Before Barack Obama, only one U.S. President had called Chicago home. As a boy, Ronald Reagan lived on the first floor of the building at 832 East 57th Street.
The Reagans moved into their apartment in January of 1915. They’d come to the city from the western Illinois village of Tampico. Jack Reagan, Ronald's father, got a job selling shoes in the Loop. His wife, Nelle, stayed home with the two boys, 6-year-old Neil and little Ron–called “Dutch”–who was going on 4.
The University of Chicago was a few blocks east, but the area where the Reagans settled wasn’t fashionable. Nor was the building–their flat was lighted by a single gas lamp, which operated when a quarter was deposited in a timer. They probably picked the location for its easy access to the Cottage Grove streetcar line.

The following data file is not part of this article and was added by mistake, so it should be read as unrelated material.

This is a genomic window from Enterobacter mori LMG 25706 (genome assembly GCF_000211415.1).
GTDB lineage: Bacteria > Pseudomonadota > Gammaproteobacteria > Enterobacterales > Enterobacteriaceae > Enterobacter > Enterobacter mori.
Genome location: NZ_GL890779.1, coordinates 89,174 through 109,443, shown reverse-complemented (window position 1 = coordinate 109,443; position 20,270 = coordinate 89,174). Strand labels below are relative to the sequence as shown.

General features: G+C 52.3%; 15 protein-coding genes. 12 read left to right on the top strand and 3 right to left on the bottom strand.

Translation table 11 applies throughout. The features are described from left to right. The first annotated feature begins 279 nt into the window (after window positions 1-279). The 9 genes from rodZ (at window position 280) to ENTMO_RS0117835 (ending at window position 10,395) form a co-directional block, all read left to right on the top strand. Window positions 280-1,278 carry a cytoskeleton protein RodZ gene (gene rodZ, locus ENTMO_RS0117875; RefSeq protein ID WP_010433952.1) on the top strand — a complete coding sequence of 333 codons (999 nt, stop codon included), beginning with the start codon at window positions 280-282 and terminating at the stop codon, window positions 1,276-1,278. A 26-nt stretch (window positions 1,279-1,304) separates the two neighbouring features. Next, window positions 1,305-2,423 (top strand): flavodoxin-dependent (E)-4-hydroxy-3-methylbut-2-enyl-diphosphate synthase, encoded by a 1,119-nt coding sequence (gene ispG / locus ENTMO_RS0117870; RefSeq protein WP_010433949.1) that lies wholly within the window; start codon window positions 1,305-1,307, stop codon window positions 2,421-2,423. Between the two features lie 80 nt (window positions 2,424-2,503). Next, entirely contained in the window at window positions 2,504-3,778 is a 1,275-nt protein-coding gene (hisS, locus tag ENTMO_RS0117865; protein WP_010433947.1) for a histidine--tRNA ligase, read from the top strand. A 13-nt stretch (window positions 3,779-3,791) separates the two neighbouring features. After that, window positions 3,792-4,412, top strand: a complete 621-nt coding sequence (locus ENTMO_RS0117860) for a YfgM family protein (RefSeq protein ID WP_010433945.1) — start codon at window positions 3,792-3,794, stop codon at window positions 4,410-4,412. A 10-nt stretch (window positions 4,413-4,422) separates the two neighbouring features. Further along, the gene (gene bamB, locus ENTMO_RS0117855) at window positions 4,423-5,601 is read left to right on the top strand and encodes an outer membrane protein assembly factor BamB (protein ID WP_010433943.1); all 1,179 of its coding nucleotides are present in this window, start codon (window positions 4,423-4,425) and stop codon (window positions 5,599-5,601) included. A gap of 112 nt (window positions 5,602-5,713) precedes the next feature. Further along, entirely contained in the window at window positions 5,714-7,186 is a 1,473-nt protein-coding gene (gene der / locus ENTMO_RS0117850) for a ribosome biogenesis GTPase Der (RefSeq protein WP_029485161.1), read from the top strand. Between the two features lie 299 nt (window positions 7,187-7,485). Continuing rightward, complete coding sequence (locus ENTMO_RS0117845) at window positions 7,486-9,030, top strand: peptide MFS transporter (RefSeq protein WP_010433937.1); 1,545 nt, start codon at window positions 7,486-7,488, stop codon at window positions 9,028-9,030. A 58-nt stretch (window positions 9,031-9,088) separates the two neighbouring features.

After living in tiny Tampico, Chicago was a brave new world for Dutch Reagan. He was excited to see all the people and activity. When a horse-drawn fire engine clanged by his apartment window, he decided there could be no finer profession than Chicago fireman.
All was not pleasant for Dutch. He came down with bronchial pneumonia and nearly died.